The words and methods of making the incense offering are more or less standardized, as most people and institutions use the text that was composed by Guru Padmasambhava after he subdued the malignant spirits and bound them with an oath to be guardians and protectors of Buddhism in Tibet. This basic text which is common to all Tibetans in supplemented by the invocation text of one’s local deity and guardians. These days an officially published standard ritual text is available for all.
In private homes, whether of high or low social status, aristocratic or working class, everyone enjoys the festivities, ongoing rituals and pageants of the Losar festival, while exchanging hospitality and sharing conviviality. The Losar merrymaking lasts for at least a week, and in some places even longer. Some people even get married during Losar to make things especially festive!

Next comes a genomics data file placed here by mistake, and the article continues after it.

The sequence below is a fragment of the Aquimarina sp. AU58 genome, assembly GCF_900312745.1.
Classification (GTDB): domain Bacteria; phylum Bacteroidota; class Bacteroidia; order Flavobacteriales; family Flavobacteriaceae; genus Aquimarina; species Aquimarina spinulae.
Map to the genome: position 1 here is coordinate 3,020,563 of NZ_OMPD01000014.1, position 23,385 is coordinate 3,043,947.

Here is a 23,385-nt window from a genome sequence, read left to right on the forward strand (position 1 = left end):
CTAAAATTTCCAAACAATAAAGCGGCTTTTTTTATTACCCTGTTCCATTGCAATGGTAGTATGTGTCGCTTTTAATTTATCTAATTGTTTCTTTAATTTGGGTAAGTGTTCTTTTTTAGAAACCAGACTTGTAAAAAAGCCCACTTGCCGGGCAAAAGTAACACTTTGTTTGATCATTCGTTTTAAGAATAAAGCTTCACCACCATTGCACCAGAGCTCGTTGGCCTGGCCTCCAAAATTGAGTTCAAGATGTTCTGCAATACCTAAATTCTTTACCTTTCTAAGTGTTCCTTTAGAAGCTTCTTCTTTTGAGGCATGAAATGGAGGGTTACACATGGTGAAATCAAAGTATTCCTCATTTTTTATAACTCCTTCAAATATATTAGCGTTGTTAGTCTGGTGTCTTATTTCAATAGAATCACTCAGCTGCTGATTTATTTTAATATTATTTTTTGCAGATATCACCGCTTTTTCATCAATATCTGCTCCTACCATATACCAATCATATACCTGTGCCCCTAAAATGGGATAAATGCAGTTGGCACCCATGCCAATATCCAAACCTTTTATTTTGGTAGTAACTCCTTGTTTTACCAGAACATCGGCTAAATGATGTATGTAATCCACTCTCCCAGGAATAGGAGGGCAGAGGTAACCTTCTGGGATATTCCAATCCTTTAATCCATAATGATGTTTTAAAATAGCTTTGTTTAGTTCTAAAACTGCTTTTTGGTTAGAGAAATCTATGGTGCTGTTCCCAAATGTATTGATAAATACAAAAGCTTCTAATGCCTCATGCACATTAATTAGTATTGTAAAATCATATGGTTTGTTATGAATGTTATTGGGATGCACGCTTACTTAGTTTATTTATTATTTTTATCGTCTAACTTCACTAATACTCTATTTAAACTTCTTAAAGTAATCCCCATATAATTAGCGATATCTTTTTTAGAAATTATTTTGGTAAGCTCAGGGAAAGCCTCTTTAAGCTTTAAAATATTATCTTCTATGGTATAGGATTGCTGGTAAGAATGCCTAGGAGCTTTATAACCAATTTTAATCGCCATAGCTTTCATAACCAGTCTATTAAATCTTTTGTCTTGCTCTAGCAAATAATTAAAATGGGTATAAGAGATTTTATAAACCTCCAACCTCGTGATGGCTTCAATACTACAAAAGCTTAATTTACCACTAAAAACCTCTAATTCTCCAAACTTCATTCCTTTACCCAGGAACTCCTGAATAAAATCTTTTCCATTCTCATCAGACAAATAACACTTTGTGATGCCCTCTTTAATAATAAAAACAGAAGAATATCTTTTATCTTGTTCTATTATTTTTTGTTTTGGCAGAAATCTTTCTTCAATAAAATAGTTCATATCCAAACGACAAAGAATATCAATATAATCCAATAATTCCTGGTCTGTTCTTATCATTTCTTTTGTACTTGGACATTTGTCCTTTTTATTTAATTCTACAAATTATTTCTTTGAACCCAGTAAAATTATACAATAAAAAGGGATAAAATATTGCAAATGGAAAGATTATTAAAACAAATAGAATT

In Lhasa, the first day of the new year is officially called Lama Losar. In the early dawn of this day, the monks of Namgyal Monastery, the personal monastery of His Holiness the Dalai Lama, would offer a sacrificial cake (gtor ma) on top of the Potala Palace to the supreme deity of Dharma protectors, the glorious goddess Palden Lhamo. Led by the Dalai Lama, the abbots of the three great monasteries, lamas, tulkus, government officials and dignitaries would join the ceremony and offer their contemplative prayers, while monks of Namgyal recited the invocation to Palden Lhamo. After the completion of this ceremony, all would assemble in the hall called the Excellence of Samsara and Nirvana (srid zhi phun tsogs) for a formal greeting ceremony. Seated on their respective cushions arranged in accordance with their rank, everyone would exchange the traditional greeting, “Tashi Delek.” Then phye mar, tea, sweet rice, stacks of cookies (stop chen dkar spro), butter cubes (mar zan) and bundles of dried fruit would be distributed.